By Paul Goble
Since the turn of the year, the Kremlin’s division of Russians into “us” and “them” has displaced the pandemic as the main trend in Russia, Valery Zinchenko, a senior lawyer at Pen & Paper, says. This drive has already hit NGOs and in the near future businesses are going to be forced to make a choice as to which side they are on.
Already it is clear that the regime views businesses in Russia as being divided between those it considers loyal to the palace and those it thinks are inclined to support liberal protesters. It has enormous power over both, but its demands on each seem likely to increase (novayagazeta.ru/articles/2021/02/18/89282-nichego-lichnogo-prosto-politika).
At present, the “palace” firms, whose existence depends on state contracts, know that they must express their support in various ways to those in power but otherwise will be allowed to work more or less normally. But now they may be enlisted to control their workforce so that its members don’t join the demonstrations, Zinchenko says.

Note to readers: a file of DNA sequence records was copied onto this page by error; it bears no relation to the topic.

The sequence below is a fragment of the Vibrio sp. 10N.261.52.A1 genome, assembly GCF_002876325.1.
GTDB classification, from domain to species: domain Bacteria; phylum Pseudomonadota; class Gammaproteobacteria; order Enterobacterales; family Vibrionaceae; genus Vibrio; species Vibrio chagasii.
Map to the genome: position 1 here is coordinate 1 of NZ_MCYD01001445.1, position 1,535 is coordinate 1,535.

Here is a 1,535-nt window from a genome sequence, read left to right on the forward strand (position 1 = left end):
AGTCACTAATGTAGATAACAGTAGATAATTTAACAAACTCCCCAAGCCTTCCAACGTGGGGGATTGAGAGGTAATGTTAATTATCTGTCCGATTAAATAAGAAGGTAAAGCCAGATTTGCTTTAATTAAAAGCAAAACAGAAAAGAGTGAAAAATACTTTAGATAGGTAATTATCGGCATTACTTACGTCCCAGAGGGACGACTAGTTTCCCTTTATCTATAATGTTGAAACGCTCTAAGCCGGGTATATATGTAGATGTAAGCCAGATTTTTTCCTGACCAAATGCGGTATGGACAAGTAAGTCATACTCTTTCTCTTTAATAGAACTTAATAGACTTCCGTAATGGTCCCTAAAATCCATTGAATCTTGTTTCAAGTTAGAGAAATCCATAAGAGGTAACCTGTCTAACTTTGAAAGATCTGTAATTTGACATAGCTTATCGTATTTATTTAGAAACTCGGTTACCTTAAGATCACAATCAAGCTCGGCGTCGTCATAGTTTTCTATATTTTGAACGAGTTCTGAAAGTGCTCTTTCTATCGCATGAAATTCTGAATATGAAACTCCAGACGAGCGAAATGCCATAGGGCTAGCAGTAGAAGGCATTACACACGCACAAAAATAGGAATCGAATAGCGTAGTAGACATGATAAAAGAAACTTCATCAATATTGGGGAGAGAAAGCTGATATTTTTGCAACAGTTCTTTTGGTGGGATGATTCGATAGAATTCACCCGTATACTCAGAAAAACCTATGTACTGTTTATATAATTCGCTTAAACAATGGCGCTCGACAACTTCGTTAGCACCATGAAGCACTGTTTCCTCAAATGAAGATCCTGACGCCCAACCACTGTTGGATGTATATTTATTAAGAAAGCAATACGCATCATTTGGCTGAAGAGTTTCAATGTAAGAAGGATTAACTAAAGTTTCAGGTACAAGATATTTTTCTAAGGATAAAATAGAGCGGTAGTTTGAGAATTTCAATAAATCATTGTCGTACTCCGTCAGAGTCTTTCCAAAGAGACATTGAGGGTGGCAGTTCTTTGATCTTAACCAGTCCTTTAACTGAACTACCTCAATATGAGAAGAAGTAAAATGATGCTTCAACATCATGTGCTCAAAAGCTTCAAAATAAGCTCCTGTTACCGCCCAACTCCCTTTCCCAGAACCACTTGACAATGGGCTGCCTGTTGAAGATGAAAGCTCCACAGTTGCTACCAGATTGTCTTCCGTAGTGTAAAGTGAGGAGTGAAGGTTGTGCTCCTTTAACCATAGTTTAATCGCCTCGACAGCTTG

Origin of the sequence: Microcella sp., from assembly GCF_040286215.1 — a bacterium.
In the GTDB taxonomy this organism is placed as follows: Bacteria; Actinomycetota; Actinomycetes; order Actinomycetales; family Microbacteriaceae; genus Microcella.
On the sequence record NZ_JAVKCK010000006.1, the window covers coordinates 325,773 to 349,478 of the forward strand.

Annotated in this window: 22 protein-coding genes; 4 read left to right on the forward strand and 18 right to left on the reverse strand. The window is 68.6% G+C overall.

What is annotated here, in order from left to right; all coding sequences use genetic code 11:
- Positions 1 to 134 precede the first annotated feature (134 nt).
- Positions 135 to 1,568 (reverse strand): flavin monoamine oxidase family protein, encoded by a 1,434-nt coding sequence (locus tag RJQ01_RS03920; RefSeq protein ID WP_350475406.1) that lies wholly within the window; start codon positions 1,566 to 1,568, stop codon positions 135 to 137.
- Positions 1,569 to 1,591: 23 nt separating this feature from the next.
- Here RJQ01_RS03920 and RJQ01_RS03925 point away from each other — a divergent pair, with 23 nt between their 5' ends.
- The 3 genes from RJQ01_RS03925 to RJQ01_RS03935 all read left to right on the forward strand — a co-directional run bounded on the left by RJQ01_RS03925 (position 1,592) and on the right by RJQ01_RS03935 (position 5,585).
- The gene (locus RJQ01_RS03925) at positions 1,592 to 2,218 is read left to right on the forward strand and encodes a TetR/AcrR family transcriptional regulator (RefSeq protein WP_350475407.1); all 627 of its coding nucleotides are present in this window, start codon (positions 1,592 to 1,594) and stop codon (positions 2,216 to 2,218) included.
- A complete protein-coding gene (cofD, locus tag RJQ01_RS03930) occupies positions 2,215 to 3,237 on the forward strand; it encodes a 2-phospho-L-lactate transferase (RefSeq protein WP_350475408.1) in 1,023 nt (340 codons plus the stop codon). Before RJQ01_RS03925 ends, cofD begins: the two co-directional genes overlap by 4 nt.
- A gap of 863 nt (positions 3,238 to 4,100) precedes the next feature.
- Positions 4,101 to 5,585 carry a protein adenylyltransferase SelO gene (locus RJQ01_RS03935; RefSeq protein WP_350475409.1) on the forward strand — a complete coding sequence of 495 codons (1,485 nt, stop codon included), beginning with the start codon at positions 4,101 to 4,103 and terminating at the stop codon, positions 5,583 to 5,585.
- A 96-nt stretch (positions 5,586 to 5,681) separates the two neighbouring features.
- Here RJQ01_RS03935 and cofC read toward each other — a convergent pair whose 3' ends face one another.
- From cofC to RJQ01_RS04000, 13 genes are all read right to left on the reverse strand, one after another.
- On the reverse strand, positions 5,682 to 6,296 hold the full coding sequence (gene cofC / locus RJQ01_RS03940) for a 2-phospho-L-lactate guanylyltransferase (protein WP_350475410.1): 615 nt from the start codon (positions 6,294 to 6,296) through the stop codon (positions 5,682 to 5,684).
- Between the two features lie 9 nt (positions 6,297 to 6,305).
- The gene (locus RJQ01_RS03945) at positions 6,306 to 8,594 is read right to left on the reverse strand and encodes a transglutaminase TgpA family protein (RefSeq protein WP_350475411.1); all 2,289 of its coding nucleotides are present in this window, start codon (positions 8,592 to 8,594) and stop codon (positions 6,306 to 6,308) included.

“Liberal” firms are the ones less dependent on the state in one regard but just as much at risk from the state as the other. The government can always use its power to invent cases against them or even seize them altogether, and given the lack of an independent court system, there is almost nothing these “liberal” firms can do.
But while “palace” firms are focusing on current arrangements, “liberal” ones are considering the future. The first are in good shape as long as nothing changes, but the latter may be the big winners if the system collapses or changes in fundamental ways. Consequently, the numbers in each camp are a good barometer of how business sees Russia moving.
The powers that be know that, of course, and they are taking steps to impose a Chinese-style system in which the distinction between current and future advantages will be obliterated and in which those inclined to liberalism will find themselves forced to act like “palace” firms if they are to survive.
Dividing up Russian firms thus opens the way to an ever more political assessment of business and may have the unintended consequence of further limiting any possibility for economic growth. The only way out is for the government to get out of business rather than to become more deeply involved.
Business needs to be “just business,” not politics, Zinchenko concludes. But that will require fundamental changes in the way the Kremlin and its minions currently conduct both.